Journal Article

Atomic hydrogen produced in M33 photodissociation regions

J. S. Heiner, R. J. Allen and P. C. van der Kruit

in Monthly Notices of the Royal Astronomical Society

Published on behalf of The Royal Astronomical Society

Volume 416, issue 1, pages 2-12
Published in print September 2011 | ISSN: 0035-8711
Published online August 2011 | e-ISSN: 1365-2966 | DOI:
Atomic hydrogen produced in M33 photodissociation regions

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We derive total (atomic + molecular) hydrogen densities in giant molecular clouds (GMCs) in the nearby spiral galaxy M33 using a method that views the atomic hydrogen near regions of recent star formation as the product of photodissociation. Far-ultraviolet (FUV) photons emanating from a nearby OB association produce a layer of atomic hydrogen on the surfaces of nearby GMCs. Our approach provides an estimate of the total hydrogen density in these GMCs from observations of the excess FUV emission that reaches the GMC from the OB association and of the excess 21-cm radio H i emission produced after these FUV photons convert H2 into H i on the GMC surface. The method provides an alternative approach to the use of CO emission as a tracer of H2 in GMCs and is especially sensitive to a range of densities well below the critical density for CO(1–0) emission.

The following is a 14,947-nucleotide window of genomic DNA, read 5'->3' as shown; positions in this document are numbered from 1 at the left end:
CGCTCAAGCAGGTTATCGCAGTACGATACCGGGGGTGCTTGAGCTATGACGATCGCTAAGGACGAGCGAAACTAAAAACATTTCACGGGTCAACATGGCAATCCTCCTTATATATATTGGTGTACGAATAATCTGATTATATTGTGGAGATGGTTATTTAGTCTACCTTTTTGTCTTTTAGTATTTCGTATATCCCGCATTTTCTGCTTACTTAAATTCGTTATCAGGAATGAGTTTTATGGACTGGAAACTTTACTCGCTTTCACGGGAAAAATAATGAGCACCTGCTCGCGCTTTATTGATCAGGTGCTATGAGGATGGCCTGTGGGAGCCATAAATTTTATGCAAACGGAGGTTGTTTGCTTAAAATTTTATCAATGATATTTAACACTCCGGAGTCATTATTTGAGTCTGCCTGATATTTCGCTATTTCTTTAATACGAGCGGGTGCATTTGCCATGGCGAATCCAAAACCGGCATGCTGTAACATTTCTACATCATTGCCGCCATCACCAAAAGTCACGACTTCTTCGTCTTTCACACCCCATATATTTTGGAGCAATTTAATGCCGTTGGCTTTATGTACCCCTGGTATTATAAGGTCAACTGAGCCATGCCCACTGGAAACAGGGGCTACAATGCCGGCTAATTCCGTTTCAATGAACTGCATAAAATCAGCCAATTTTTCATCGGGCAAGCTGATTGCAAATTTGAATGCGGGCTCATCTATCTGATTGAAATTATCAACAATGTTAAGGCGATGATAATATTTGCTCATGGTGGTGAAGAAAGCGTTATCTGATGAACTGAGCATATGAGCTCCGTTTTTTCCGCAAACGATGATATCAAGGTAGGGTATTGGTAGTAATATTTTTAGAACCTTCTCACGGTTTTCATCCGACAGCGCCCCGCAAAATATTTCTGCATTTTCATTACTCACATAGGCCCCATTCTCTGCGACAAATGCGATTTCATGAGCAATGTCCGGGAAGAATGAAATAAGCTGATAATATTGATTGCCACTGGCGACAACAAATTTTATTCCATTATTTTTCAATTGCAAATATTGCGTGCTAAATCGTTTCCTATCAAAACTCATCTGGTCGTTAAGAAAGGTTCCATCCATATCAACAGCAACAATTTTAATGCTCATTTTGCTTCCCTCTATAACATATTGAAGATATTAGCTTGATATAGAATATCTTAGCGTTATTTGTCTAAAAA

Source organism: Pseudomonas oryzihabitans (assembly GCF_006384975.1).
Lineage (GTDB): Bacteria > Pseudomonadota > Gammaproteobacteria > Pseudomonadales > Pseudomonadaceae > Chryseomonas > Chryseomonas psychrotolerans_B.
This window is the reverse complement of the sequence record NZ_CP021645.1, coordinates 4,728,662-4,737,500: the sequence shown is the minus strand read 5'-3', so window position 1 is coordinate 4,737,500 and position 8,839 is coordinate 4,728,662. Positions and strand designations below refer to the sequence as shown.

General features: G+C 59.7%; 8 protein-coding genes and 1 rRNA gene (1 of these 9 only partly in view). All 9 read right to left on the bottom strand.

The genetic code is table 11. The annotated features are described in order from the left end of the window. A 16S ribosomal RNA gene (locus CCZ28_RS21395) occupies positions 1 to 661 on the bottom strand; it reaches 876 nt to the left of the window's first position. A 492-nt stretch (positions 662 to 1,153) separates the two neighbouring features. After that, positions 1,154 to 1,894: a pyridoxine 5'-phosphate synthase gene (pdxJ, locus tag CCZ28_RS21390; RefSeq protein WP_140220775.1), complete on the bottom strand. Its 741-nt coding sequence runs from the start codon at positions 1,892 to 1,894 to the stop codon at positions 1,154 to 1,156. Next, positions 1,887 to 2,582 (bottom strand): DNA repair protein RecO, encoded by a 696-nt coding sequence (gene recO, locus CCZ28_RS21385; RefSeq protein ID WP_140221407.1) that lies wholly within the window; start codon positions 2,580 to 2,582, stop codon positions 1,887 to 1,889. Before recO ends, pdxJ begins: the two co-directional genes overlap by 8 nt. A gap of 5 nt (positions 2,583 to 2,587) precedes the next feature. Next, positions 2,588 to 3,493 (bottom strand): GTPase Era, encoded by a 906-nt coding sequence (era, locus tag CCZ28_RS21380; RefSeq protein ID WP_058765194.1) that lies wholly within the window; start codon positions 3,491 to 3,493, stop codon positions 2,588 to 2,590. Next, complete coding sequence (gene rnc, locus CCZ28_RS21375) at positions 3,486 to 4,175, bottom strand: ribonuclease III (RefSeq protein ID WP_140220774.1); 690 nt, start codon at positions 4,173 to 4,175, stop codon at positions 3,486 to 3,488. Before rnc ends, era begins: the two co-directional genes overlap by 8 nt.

We describe our ‘PDR method’ in more detail and apply it using GALEX FUV and Very Large Array 21-cm radio data to obtain volume densities in a selection of GMCs in the nearby spiral galaxy M33. We have also examined the sensitivity of the method to the linear resolution of the observations used; the results obtained at 20 pc are similar to those for the larger set of data at 80-pc resolution. The cloud densities we derive range from 1 to 500 cm−3, with no clear dependence on the galactocentric radius; these results are generally similar to those obtained earlier in the cases of M81, M83 and M101 using the same method.

Keywords: ISM: atoms; ISM: clouds; ISM: molecules; galaxies: individual: M33; galaxies: ISM; ultraviolet: galaxies

Journal Article.  7455 words.  Illustrated.

Subjects: Astronomy and Astrophysics

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